Here’s a little news item while we await the start of Game 4 between the Giants and Braves.
Reflecting on a season that resulted in the first All-Star selection of his career and a trip to the postseason, Arthur Rhodes told Mark Sheldon of MLB.com today that he is interested in returning to the Reds next season.
“I already told them that I want to come back, that I’d love to come
back,” Rhodes said. “I’ve had a wonderful time here. I’ve enjoyed
myself. We’ll see what happens in the offseason.”
Rhodes, who turns 41 later this month, posted a 2.41 ERA in 135 appearances over the length of his two-year, $4 million contract with the Reds. The veteran left-hander tied a major league record with 33 consecutive scoreless appearances earlier this season.
Rhodes projects to be a Type A free agent this winter, but offering arbitration isn’t necessarily a given. Many teams will be unwilling to surrender a first round pick in order to sign a reliever, so there’s always the chance that he could accept arbitration, sticking the Reds with a pretty hefty contract for an aging left-hander who was bothered by plantar fasciitis throughout the 2010 season.
Veteran utilityman Reid Brignac is in camp with the Astros on a minor league deal. The 31-year-old is close to being done as a major leaguer as he owns a career .219/.264/.309 triple-slash line across parts of nine seasons. In an effort to prolong his big league career, Brignac is now attempting to become a switch-hitter, MLB.com’s Brian McTaggart reports.
I’m going to try it out this year. It was something that I just thought long and hard about and I was like, ‘OK, I’m going to try and see how it goes.’ I used to switch-hit when I was younger off and on, nothing consistent. I could always handle the bat right-handed. I play golf right-handed, so I do a lot of things that way that feel natural.
I just want to get to the point where I’m trying to stay in games, not get pinch-hit for, not starting games because a lefty is starting. … That could help me stay in the games longer. I’m trying to add a new element. I play multiple positions and now if I can switch hit and be consistent at it, then that can only help me.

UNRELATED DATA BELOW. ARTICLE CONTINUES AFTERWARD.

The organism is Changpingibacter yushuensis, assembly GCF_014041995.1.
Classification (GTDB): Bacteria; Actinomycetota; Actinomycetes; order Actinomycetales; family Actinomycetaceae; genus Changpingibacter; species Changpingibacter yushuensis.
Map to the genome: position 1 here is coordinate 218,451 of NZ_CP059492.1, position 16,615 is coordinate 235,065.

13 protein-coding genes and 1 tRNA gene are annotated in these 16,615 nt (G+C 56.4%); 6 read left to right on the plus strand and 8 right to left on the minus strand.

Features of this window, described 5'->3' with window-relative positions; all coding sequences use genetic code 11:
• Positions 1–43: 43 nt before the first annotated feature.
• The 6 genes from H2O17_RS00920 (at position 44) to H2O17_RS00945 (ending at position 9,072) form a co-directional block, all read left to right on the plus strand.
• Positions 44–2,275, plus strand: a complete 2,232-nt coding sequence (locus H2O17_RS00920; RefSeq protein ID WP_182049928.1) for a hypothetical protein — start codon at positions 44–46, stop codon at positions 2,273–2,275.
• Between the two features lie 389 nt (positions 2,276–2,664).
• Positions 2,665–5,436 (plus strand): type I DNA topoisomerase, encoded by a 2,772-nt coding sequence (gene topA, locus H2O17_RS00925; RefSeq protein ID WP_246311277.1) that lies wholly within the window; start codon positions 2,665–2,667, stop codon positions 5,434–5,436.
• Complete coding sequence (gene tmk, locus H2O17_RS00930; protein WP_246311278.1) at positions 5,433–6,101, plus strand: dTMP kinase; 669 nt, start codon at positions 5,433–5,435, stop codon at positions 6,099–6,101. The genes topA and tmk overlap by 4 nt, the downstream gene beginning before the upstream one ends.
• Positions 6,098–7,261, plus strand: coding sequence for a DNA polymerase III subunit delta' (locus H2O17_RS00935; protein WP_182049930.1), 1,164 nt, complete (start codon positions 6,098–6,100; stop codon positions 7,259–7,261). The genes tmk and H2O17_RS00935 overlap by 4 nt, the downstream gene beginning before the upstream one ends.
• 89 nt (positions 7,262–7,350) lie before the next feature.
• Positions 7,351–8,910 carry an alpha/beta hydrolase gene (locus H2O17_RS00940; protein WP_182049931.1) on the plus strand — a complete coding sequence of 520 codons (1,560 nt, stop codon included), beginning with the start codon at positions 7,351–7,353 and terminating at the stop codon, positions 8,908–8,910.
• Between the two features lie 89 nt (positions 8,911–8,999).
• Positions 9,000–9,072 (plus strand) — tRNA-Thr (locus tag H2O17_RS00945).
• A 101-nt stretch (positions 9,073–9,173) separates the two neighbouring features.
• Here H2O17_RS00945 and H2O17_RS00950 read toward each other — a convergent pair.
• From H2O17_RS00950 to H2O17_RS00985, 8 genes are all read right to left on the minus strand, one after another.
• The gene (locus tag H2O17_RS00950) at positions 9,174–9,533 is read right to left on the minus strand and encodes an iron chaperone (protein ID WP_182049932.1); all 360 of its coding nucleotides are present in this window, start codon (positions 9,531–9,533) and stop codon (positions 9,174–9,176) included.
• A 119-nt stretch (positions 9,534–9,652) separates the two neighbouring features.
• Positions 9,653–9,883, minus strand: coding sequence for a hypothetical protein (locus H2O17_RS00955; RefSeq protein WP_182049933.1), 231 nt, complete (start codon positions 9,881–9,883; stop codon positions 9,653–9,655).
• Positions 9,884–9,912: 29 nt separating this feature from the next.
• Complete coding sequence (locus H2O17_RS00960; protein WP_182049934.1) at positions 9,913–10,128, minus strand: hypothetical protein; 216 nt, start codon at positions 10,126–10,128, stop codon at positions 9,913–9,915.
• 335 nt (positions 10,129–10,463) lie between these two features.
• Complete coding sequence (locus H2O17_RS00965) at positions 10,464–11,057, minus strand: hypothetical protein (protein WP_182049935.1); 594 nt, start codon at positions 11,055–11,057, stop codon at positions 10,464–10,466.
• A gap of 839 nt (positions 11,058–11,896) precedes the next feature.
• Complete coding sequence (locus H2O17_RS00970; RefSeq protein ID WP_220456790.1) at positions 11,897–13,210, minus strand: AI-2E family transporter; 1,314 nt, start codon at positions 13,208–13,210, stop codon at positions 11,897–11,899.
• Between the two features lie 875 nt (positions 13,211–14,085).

As Brignac mentions, he’s also verstile. He’s a shortstop by trade, but has also logged plenty of innings at second base and third base, and has occasionally played corner outfield.
There aren’t any examples — at least that I can think of — where players began switch-hitting late in their careers and actually succeeding in the major leagues. As the saying goes, you can’t teach an old dog new tricks. But here’s hoping Brignac bucks the trend.
Angels shortstop Andrelton Simmons fell off the map a bit last year due to a combination of the Angels’ mediocrity, Simmons’ lack of offense, and a month-plus of missed action due to a torn ligament in his left thumb.
Simmons is still as good and as smart as ever on defense. That was on full display Monday when the Angels hosted the Padres for an afternoon spring exhibition.
With a runner on first base and nobody out in the top of the second inning, Carlos Asuaje grounded a 2-0 J.C. Ramirez fastball to right field. The runner, Hunter Renfroe, advanced to third base. Meanwhile, Asuaje wandered a little too far off the first base bag. Simmons cut off the throw to first base, spun around and fired to Luis Valbuena at first base. Valbuena swiped the tag on Asuaje for the first out of the inning.